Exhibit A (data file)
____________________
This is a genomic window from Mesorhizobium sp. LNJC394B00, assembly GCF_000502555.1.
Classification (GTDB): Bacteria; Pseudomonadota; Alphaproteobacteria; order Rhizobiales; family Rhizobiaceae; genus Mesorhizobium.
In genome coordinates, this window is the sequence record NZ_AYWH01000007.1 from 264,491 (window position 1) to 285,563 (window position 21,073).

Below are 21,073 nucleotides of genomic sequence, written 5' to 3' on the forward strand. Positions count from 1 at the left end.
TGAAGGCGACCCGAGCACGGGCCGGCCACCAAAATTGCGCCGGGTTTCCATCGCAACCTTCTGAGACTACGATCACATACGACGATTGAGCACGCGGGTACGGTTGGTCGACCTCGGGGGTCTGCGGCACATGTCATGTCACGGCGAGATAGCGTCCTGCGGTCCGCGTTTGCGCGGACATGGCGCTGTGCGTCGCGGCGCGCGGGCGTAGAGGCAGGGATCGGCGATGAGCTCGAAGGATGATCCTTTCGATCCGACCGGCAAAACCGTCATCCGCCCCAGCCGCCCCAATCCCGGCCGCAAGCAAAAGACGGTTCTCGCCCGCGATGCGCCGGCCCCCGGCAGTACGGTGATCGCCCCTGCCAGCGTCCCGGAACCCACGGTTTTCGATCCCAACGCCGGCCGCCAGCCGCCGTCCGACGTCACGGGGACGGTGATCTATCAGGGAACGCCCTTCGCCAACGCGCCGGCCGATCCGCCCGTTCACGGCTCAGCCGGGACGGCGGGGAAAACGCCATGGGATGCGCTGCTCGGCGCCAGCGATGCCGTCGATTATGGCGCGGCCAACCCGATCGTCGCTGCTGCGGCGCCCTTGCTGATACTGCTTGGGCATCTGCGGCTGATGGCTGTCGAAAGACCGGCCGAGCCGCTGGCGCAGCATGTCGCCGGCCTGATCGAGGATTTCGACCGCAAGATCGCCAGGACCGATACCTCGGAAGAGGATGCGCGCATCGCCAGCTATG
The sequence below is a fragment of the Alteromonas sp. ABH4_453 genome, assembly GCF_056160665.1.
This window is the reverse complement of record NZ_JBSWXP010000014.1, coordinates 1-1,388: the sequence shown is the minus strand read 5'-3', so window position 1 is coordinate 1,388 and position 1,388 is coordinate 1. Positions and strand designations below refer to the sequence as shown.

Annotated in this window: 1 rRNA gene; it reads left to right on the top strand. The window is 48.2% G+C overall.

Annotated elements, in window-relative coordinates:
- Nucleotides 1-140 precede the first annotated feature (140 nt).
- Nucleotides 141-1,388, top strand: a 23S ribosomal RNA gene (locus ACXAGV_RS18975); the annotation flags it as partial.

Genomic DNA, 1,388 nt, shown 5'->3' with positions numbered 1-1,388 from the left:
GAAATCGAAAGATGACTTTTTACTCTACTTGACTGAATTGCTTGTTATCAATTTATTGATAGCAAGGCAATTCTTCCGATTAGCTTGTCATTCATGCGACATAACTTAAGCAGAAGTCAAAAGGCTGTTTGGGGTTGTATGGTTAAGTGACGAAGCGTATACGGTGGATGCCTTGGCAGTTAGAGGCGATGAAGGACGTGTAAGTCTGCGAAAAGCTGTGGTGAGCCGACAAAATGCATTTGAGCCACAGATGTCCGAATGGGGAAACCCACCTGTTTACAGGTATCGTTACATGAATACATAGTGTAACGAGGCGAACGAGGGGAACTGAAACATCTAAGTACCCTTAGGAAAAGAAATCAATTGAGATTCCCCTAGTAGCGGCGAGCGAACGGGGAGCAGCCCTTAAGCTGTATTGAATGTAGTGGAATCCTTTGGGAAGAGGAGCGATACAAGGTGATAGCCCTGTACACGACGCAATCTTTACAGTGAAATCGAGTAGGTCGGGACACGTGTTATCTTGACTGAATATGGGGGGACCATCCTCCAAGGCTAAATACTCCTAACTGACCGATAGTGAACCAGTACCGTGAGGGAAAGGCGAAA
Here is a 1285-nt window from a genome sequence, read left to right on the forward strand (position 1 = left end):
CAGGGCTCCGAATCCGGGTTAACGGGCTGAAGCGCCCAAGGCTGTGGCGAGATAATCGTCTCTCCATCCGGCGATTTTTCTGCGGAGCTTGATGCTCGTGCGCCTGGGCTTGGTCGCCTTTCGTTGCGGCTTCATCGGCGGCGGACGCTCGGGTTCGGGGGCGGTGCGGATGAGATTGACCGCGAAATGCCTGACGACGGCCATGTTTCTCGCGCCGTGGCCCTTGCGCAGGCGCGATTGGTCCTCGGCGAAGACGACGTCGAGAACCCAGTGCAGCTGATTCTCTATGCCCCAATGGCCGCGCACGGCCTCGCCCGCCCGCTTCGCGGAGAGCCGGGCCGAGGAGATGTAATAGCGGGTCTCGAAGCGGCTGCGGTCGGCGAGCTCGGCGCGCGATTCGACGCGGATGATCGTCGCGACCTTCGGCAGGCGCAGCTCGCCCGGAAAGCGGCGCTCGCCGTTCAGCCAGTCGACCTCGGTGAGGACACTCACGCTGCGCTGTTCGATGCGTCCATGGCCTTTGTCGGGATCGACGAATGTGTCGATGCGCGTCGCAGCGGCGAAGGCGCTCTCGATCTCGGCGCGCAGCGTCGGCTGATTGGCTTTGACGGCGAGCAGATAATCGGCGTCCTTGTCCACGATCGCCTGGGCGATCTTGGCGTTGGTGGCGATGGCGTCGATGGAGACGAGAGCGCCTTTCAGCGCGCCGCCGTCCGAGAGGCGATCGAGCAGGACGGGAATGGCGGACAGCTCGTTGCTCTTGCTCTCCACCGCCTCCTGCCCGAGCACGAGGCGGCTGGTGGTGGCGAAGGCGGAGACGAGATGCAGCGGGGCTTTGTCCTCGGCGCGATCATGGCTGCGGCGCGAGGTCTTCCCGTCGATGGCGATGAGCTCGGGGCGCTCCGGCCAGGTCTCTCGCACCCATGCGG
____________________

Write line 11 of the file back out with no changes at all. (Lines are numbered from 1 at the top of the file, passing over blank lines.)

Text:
- Nucleotides 141-1,388, top strand: a 23S ribosomal RNA gene (locus ACXAGV_RS18975); the annotation flags it as partial.